Augmenting the SIEM: How RONA’s New Approach Boosted Threat Detection and Response

Patrick Gilbert
Senior Director, Information Security, CISO at Rona

If your only tool is a hammer, you see every problem as a nail. It’s the same with security information and event management (SIEM). If your strategy is to use the SIEM to “log everything just in case”, you have set yourself up for a classic (and expensive) dilemma.

At RONA, we found a solution, which may sound counter-intuitive at first, but ultimately augments the value provided by the SIEM by reducing our ingestion of logs by 75%—and saving on license fees and becoming more proactive along the way.  Interested?  Read further.

An Ounce of Prevention is Worth a Pound of Cure (Even In IT)

Today’s threat actors are moving faster, and their attacks are growing more sophisticated by the day. From zero-day exploit availability to weaponization and initial compromise of your environment, the race is on and the clock is ticking. Latest digital forensics and incident response (DFIR) reports total compromise of an environment in under eight hours. Can you react before it is too late? The Gilbert Litmus test (patent pending) is to react in a window of under 20 minutes. This means, eye-on-glass alert acknowledgments to remediation, you need to have the situation neutralized in under 20 minutes.

If a SIEM is your only cybersecurity tool, you see everything as a log, and that can cause you to miss signals and alerts critical to your security posture.

If you’re using a SIEM-centric detection strategy—regardless of whether you manage it yourself or pay a co-managed vendor to do the work for you—you’re essentially treating these alerts by yourself. While sophisticated, your correlated alerts are unique to your organisation. You’ve enriched your alerts under your specific conditions (does your log ingestion and use cases keep growing year over year, why is that?) – which comes with the caveat that you are probably the only one to interpret and act on them. When there is a gimme, there is always a gotcha. But what if you were part of a larger community with access to telemetry data from hundreds of other companies? Cyberattacks don’t happen in a vacuum, and if there’s a new exploit in the wild, it’s going to hit someone quite rapidly in hopes of catching a company off guard. That’s why I believe the best approach to cybersecurity is community-oriented. Technologies used in similar-sized companies are remarkably similar and so are the native alerts that trigger from their security tech stacks. If you can see what is attacking your peers’ environments, you get that much needed heads up and can better defend yours. If ever we meet, remind me to tell you the story of how to outrun a bear.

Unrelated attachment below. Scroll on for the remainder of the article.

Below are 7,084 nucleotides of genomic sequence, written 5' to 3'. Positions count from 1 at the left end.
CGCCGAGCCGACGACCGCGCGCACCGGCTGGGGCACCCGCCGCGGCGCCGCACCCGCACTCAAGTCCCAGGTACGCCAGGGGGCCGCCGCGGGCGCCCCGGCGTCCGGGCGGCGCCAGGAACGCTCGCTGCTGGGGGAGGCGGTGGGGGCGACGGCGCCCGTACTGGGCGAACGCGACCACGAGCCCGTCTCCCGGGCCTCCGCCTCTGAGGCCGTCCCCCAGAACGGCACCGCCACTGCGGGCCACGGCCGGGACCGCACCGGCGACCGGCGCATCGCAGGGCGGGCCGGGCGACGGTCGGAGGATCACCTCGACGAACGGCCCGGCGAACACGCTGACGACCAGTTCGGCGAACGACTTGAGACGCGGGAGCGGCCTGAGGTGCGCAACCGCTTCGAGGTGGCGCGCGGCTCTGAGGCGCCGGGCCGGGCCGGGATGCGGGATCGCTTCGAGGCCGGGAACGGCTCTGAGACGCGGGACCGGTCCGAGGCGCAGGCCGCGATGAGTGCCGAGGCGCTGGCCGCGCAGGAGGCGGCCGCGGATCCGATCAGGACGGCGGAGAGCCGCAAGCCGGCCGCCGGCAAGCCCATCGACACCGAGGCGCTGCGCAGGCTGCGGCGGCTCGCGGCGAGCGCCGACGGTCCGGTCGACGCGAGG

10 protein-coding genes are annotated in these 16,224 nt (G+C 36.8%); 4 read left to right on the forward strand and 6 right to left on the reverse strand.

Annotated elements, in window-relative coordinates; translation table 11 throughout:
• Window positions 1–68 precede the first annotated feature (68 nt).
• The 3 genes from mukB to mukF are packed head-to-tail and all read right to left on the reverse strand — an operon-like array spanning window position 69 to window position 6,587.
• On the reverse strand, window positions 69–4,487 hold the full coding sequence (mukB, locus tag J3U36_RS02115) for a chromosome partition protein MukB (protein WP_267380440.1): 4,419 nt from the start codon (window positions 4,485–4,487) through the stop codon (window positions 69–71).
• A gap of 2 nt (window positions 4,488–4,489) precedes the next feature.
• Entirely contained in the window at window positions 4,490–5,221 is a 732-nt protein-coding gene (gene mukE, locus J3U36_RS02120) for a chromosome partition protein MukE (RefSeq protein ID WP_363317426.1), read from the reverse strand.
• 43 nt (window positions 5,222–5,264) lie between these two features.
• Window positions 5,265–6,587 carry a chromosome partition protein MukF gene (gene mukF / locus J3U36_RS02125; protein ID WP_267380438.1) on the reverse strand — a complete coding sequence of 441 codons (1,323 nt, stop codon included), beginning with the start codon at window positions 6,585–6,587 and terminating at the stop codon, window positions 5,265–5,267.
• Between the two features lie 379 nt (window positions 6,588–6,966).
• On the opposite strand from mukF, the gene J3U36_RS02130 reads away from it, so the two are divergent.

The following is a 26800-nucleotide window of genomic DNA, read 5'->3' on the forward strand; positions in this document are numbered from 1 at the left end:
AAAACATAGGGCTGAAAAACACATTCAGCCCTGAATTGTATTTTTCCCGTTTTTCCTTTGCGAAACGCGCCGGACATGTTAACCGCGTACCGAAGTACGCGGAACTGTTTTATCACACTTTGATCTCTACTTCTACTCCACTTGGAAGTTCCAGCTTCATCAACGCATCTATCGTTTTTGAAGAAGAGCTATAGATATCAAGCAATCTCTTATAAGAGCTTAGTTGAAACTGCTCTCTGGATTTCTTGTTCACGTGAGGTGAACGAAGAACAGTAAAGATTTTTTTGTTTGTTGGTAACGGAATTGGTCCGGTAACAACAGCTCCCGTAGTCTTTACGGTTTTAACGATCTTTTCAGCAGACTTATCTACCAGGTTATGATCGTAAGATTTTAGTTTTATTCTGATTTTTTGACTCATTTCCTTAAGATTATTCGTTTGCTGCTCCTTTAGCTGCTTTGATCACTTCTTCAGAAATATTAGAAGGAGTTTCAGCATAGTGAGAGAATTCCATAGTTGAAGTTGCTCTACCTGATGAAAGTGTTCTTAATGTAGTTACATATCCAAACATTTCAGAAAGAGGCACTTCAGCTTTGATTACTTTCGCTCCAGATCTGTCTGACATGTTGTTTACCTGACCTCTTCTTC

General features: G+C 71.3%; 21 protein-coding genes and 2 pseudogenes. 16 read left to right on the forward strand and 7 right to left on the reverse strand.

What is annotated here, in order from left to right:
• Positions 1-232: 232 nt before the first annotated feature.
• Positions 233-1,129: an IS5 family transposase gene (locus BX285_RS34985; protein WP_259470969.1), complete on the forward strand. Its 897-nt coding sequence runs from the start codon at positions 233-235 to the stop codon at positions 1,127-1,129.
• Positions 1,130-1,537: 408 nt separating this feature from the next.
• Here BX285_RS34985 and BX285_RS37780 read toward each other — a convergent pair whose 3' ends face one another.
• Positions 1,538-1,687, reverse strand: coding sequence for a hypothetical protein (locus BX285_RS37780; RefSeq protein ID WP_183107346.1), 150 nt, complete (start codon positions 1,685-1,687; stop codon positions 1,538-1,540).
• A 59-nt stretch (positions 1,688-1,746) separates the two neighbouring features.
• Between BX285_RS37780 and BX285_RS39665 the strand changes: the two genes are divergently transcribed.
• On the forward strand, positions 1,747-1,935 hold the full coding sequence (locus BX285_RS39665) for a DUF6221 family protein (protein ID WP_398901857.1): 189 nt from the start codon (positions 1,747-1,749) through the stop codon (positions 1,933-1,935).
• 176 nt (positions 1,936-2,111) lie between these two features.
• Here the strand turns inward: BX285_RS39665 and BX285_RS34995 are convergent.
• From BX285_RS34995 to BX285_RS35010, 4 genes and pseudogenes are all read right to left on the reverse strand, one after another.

I often see companies that feel the symptoms but don’t treat the underlying disease. It’s the same as in life: an ounce of prevention is worth a pound of cure.

What’s More Cost-Effective Than a Co-Managed SIEM?

It’s very resource consuming and complex to build and constantly maintain a detection and response strategy around a SIEM. It’s a little like a runaway train: you have to spend more to log more data and then the co-managed SIEM vendor charges more and more to make sense of the logs. Don’t get me wrong, I believe there is a use case for regulatory compliance or to meet the terms of your company’s insurance policy. Custom rules in your SIEM will help you bring context to unique risks to your business, but they are very specific and have surgically targeted log sources.

I came to Canada-based RONA in 2021, and in 2022, we were sold to a private equity firm. I had to reverse a lot of SecOps integrations—and I only had 90 days to do it. I didn’t have the time or the budget to build up a 24×7 SOC bench, so I had to find an alternative.